Congress leader Rahul Gandhi’s conviction and sentencing in a 2019 defamation case by a court in Gujarat has put a question mark over his continuation as a Lok Sabha MP. Experts though have differing views on whether the conviction and sentencing means immediate disqualification or the Wayanad MP gets time if he appeals.
According to the Section 8(3) of the Representation of the People (RP) Act, 1951, which guides the disqualification of a legislator, the moment a Member of Parliament is convicted of any offence and sentenced for at least two years, she or he attracts disqualification.
Constitutional law expert P.D.T. Achary says the disqualification is directly linked to the quantum of sentence and since the Surat court has suspended Mr. Gandhi’s sentence for 30 days, the disqualification process is also on hold for the same period.
However, according to former Chief Election Commissioner S.Y. Quereshi, since the court has suspended the sentence and not the conviction, the disqualification according to the RP Act and its interpretation by the Supreme Court in the Lily Thomas case is automatic.
Lily Thomas case
In 2013, the apex court in the Lily Thomas case had struck down Section 8(4) of the RP Act that gave a convicted lawmaker the power to remain in office on the grounds that appeals have been filed within three months of conviction.
The disqualification, however, would be formalised only when the Lok Sabha Secretariat issues a notification saying that the seat has fallen vacant and subsequently the Election Commission (EC) orders elections to the seat again.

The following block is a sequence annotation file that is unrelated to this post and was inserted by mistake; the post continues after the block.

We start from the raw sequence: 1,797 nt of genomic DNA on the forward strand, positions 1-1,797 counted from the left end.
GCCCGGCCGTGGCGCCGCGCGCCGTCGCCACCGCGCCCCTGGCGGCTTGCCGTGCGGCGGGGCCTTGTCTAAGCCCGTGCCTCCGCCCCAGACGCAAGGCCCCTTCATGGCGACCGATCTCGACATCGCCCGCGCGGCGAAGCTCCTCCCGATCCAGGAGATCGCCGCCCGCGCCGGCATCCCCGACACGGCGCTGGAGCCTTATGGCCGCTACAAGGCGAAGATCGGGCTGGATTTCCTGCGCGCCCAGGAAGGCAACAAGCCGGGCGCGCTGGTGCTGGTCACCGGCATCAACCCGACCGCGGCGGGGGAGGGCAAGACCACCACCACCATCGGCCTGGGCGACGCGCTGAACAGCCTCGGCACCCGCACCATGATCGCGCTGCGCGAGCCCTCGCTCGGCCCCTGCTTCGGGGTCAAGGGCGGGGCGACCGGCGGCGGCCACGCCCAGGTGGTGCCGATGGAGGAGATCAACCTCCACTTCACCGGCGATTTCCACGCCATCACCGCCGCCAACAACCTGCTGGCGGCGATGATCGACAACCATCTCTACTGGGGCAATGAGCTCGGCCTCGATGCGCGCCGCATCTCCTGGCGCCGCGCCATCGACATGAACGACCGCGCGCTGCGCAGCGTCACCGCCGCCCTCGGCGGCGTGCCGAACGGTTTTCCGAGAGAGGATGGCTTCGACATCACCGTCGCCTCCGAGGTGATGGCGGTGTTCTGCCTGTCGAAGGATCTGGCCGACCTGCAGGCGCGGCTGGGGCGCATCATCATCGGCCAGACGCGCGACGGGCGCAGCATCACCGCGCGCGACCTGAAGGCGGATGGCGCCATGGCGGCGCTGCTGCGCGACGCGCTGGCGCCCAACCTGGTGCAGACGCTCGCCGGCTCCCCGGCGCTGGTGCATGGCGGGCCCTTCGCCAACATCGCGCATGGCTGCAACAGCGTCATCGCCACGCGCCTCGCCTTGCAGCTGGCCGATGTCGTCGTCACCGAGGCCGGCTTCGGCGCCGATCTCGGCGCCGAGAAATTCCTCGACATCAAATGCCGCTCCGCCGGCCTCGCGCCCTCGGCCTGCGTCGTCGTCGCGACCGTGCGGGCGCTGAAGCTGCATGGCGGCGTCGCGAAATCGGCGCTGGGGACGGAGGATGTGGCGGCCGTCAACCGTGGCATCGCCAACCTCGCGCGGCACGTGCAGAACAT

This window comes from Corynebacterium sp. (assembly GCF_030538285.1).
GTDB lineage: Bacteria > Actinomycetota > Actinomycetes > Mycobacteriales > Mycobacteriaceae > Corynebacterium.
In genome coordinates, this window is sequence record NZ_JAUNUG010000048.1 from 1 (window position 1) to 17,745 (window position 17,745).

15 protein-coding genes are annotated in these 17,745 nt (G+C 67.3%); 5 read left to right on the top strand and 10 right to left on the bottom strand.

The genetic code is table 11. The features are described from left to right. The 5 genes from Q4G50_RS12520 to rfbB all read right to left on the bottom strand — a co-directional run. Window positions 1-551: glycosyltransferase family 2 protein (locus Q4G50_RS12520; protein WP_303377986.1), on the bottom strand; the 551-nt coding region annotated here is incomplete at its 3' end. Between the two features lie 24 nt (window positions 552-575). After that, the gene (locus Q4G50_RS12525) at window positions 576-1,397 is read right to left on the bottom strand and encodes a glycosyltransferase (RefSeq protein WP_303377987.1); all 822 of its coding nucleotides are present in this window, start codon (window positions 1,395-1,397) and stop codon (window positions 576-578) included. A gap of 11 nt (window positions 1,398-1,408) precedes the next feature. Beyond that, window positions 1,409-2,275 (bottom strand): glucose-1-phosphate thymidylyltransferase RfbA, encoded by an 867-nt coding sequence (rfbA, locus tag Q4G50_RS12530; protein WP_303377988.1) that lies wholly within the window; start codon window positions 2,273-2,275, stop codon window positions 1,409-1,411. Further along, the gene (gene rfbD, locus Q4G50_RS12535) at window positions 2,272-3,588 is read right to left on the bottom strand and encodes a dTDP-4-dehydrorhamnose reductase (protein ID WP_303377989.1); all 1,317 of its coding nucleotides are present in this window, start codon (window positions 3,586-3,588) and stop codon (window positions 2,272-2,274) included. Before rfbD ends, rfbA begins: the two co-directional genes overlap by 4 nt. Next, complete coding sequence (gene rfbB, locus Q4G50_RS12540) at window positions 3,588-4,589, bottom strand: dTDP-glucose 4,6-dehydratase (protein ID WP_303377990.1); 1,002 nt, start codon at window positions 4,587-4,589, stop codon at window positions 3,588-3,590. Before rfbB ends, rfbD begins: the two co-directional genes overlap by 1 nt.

Sources in the Lok Sabha secretariat told The Hindu that there is no move as of now to issue a notification declaring Mr. Gandhi’s seat vacant and they are waiting for a formal complaint.
The secretariat is understandably moving cautiously after the recent case of Lakshwadeep MP, P.P. Mohammed Faizal.
The NCP MP was convicted by a court in Lakshadweep in January, but a week later, the Kerala High Court suspended the conviction and said his disqualification as a Lok Sabha member would no longer be valid. Mr. Faisal immediately challenged in the Supreme Court the Election Commission’s decision to announce bypolls in his constituency and the apex court asked for a cancellation of the EC order.
Following this, the Law Ministry recommended the reinstatement of the MP.
Uttar Pradesh strongman Azam Khan was not so lucky though. Last year, he was disqualified as an MLA after his conviction in a 15-year-old hate speech case. The disqualification was formalised after the Uttar Pradesh Assembly declared his Rampur seat vacant through a notification, the day after the court order.
Experts also quote the Supreme Court judgment in the 2018 Lok Prahari case, which said, on appeal if the conviction is suspended then the disqualification will also remain suspended.
“Rahul Gandhi thus needs to get his conviction stayed by a higher court,” a senior official of the Election Commission, who did not wish to be named, said.
Another option which is available for the MP is approaching the President. Says Mr. Achary, as per Article 103 of the Constitution, the disqualification case of an MP will be decided by the President in consultation with the Election Commission. “It is up to the MP to appeal to the President invoking Article 103”.